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Collaboration in orthodontic clinical trials: prevalence and association with sample size and funding
Progress in Orthodontics volume 19, Article number: 16 (2018)
To assess patterns of research collaboration in orthodontics and possible relationships with sample size and funding status.
Orthodontic randomised and non-randomised controlled clinical trials published between 2013 and 2017 were identified through electronic searching. The nature of collaboration, author institutions, study setting, sample size, and funding status were assessed. Linear and logistic regression analyses were applied.
Of 1153 studies, 217 met the selection criteria. The majority of studies were authored by university academics (86%), were conducted in a single centre (71.9%) and in at least one university hospital (68.2%). The number of practice-based trials (10.1%), as well as the involvement of specialist practitioners (5.2%) in co-authorship, was limited. Multi-centred studies within a single country were associated with a significantly larger sample size compared to single-centred trials (P = 0.00; 95% confidence interval [CI] 33.59, 106.93). However, authorship collaboration either nationally (odds ratio [OR] 2.37; 95% CI 0.85, 6.57) or internationally across different continents (OR 5.54; 95% CI 0.62, 49.52) did not translate into increased funding.
Most orthodontic studies were undertaken in university hospital settings within a single country. Collaboration is common in orthodontics but involvement of practice settings remains limited, suggesting a need for stimulation of practice-based research and research partnerships.
Collaborative research facilitates dissemination of knowledge and sharing of skills between researchers and, when performed optimally, may also promote holistic and relevant research outputs. Collaboration can also help in expediting the conduct of research, and may be beneficial in minimising associated costs, especially in studies with specific technical requirements . Previous literature has suggested that collaborative research may translate into higher research quality, citation counts and may attract more funding than non-collaborative research [2,3,4].
A research partnership can be formed at different levels: local (within the same institution), national (different institutions within the same country) or international . International collaboration, in particular, has been positively correlated with citation counts in basic science journals [3, 6]. Within biomedical fields, research collaboration at national or international level can go beyond authorship level and can involve multi-centred trials and, subsequently, attainment of larger and more diverse samples. This is particularly important, as single-centred trials may carry the risk of overestimating effect sizes , thus reducing their external validity in comparison to multi-centred trials.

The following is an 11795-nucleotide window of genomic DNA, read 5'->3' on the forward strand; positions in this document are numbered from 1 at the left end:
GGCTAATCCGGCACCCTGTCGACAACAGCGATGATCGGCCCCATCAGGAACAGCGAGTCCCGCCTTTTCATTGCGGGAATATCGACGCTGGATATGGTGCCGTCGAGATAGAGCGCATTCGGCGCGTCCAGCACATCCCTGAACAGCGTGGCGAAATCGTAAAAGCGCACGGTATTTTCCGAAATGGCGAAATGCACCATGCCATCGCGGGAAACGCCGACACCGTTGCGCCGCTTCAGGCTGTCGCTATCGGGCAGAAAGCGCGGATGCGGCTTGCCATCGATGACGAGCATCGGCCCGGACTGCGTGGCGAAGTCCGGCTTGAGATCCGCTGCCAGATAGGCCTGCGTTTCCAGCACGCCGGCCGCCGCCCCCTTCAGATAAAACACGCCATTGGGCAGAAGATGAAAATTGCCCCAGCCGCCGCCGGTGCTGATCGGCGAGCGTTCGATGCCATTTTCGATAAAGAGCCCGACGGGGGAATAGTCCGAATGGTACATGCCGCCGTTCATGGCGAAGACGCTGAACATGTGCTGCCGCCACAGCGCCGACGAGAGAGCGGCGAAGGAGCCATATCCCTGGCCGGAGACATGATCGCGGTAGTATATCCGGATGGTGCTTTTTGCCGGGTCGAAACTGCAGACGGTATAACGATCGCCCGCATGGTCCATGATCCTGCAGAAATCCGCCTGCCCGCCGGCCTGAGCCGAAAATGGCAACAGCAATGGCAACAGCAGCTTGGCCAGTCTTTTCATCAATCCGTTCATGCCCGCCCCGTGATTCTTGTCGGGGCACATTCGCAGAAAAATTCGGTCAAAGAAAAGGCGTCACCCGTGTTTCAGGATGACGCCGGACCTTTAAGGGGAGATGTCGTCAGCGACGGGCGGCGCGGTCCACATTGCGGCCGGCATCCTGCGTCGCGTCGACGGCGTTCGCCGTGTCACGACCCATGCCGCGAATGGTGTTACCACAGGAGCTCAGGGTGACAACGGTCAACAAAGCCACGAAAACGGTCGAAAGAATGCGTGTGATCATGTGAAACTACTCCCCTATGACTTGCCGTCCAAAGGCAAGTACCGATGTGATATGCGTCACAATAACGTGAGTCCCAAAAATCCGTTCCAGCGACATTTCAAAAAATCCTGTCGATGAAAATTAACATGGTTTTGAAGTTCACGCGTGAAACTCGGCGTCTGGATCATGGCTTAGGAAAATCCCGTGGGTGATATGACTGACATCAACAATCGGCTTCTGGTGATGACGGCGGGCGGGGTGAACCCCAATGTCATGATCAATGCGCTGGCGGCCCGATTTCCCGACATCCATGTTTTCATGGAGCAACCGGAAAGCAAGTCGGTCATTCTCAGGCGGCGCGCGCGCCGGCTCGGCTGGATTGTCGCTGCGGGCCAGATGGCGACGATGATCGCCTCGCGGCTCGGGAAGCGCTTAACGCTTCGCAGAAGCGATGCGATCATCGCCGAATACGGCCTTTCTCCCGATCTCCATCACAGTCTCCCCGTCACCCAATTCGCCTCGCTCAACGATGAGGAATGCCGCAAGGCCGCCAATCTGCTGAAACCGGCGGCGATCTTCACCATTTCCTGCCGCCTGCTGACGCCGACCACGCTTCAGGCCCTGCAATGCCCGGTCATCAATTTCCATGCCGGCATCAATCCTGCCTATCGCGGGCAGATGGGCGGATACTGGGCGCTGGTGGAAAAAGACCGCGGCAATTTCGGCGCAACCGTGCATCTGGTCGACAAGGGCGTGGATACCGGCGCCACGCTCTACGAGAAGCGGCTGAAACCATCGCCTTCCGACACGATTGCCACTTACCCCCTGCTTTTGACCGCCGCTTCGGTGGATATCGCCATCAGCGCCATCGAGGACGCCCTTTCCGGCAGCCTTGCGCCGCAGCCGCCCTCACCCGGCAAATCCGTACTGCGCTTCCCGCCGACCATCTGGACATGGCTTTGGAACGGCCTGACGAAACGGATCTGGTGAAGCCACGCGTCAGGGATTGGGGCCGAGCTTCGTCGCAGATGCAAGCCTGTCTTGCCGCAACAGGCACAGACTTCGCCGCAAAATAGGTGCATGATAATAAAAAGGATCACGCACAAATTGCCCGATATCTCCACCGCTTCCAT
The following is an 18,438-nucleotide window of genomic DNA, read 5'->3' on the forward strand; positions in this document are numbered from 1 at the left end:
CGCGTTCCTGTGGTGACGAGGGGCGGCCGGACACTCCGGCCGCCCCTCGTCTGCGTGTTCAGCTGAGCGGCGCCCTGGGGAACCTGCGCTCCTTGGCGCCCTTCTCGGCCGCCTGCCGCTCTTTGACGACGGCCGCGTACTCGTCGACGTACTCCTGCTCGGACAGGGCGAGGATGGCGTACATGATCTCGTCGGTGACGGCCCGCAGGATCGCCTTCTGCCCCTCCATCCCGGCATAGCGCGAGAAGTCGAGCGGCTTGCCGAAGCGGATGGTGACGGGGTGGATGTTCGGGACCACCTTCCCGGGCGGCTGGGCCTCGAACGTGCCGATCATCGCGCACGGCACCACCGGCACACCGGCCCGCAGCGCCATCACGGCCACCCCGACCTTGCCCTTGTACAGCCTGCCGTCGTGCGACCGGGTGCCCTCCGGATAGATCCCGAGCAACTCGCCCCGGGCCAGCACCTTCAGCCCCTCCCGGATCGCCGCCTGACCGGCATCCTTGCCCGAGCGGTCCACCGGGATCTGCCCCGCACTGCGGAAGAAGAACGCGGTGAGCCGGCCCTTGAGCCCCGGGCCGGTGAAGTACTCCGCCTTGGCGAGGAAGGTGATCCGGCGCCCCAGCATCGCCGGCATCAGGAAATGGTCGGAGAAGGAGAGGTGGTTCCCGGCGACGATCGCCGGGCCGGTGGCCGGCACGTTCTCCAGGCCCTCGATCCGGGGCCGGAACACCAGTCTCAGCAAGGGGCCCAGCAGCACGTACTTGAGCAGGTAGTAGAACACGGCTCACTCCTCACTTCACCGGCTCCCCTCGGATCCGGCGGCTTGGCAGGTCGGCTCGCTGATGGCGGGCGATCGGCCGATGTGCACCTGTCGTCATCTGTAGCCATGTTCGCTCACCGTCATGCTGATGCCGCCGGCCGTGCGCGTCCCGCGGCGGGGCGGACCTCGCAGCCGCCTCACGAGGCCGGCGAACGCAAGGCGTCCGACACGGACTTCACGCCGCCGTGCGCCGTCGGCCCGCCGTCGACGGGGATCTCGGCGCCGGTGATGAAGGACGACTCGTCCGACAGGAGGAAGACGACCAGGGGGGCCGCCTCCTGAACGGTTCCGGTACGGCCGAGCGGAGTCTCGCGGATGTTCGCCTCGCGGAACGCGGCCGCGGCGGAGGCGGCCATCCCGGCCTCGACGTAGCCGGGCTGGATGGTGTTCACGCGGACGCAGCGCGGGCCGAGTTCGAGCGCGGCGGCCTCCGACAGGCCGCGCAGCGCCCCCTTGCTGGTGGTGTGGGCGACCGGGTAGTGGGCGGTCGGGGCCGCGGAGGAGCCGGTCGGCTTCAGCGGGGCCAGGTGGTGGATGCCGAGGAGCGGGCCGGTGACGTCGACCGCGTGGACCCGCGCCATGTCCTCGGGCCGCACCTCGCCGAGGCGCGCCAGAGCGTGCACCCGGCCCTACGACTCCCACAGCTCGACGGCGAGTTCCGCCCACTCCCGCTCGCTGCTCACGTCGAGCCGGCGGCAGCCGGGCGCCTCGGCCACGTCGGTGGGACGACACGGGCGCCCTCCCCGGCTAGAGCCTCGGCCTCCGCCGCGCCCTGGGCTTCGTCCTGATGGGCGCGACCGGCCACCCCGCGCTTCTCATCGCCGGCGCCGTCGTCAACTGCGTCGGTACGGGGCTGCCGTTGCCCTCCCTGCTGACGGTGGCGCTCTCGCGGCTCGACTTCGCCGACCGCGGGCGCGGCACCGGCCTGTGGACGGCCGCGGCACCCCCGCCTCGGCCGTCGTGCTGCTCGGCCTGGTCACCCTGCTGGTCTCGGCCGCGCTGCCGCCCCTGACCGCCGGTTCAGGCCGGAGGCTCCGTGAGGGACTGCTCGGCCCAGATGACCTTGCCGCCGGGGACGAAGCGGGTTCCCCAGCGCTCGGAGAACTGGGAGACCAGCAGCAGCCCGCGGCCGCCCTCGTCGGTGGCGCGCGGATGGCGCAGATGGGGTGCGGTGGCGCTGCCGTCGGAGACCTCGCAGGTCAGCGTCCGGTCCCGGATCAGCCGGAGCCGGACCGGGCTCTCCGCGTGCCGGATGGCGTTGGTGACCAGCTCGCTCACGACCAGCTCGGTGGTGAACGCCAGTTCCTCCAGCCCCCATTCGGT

There is increasing recognition of the importance of bridging the translational gap between research and clinical practice in order to reduce research waste and improve patient care [8,9,10]. For instance, randomised controlled trials of coronary bypass surgery have been shown to be relevant to less than 15% of patients . In terms of dental research, over a 3-year period, up to 44% of outcomes were primarily clinician-centred rather than patient-centred . Furthermore, although clinical trials are essential to test the effectiveness of interventions in experimental and academic settings, practice-based research is a prerequisite to proving efficacy in day-to-day, ‘real-word’ clinical practice scenarios . Therefore, there is a pressing need for research collaboration between academics and clinicians to ensure more relevant research questions and study designs are framed, with findings made applicable to clinical practice .